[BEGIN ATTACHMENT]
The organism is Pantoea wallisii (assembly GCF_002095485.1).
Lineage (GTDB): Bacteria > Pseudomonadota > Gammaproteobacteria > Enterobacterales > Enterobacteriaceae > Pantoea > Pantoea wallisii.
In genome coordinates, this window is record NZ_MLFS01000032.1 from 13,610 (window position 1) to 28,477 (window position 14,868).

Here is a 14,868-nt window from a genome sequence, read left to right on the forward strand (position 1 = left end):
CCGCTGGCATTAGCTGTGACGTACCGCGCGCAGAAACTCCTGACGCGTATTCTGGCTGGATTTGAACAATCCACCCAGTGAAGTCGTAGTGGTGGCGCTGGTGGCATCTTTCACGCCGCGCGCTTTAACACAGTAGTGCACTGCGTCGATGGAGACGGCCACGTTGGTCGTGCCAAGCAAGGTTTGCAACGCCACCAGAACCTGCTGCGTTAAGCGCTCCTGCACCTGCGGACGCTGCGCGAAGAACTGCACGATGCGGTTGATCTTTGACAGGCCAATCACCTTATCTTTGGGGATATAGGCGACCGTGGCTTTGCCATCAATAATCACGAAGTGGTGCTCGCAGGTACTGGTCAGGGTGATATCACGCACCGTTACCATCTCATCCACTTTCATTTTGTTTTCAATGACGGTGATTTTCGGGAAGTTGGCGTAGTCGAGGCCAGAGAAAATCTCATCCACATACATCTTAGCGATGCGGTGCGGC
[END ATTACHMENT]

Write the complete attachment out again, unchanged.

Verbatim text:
The organism is Pantoea wallisii (assembly GCF_002095485.1).
Lineage (GTDB): Bacteria > Pseudomonadota > Gammaproteobacteria > Enterobacterales > Enterobacteriaceae > Pantoea > Pantoea wallisii.
In genome coordinates, this window is record NZ_MLFS01000032.1 from 13,610 (window position 1) to 28,477 (window position 14,868).

Here is a 14,868-nt window from a genome sequence, read left to right on the forward strand (position 1 = left end):
CCGCTGGCATTAGCTGTGACGTACCGCGCGCAGAAACTCCTGACGCGTATTCTGGCTGGATTTGAACAATCCACCCAGTGAAGTCGTAGTGGTGGCGCTGGTGGCATCTTTCACGCCGCGCGCTTTAACACAGTAGTGCACTGCGTCGATGGAGACGGCCACGTTGGTCGTGCCAAGCAAGGTTTGCAACGCCACCAGAACCTGCTGCGTTAAGCGCTCCTGCACCTGCGGACGCTGCGCGAAGAACTGCACGATGCGGTTGATCTTTGACAGGCCAATCACCTTATCTTTGGGGATATAGGCGACCGTGGCTTTGCCATCAATAATCACGAAGTGGTGCTCGCAGGTACTGGTCAGGGTGATATCACGCACCGTTACCATCTCATCCACTTTCATTTTGTTTTCAATGACGGTGATTTTCGGGAAGTTGGCGTAGTCGAGGCCAGAGAAAATCTCATCCACATACATCTTAGCGATGCGGTGCGGC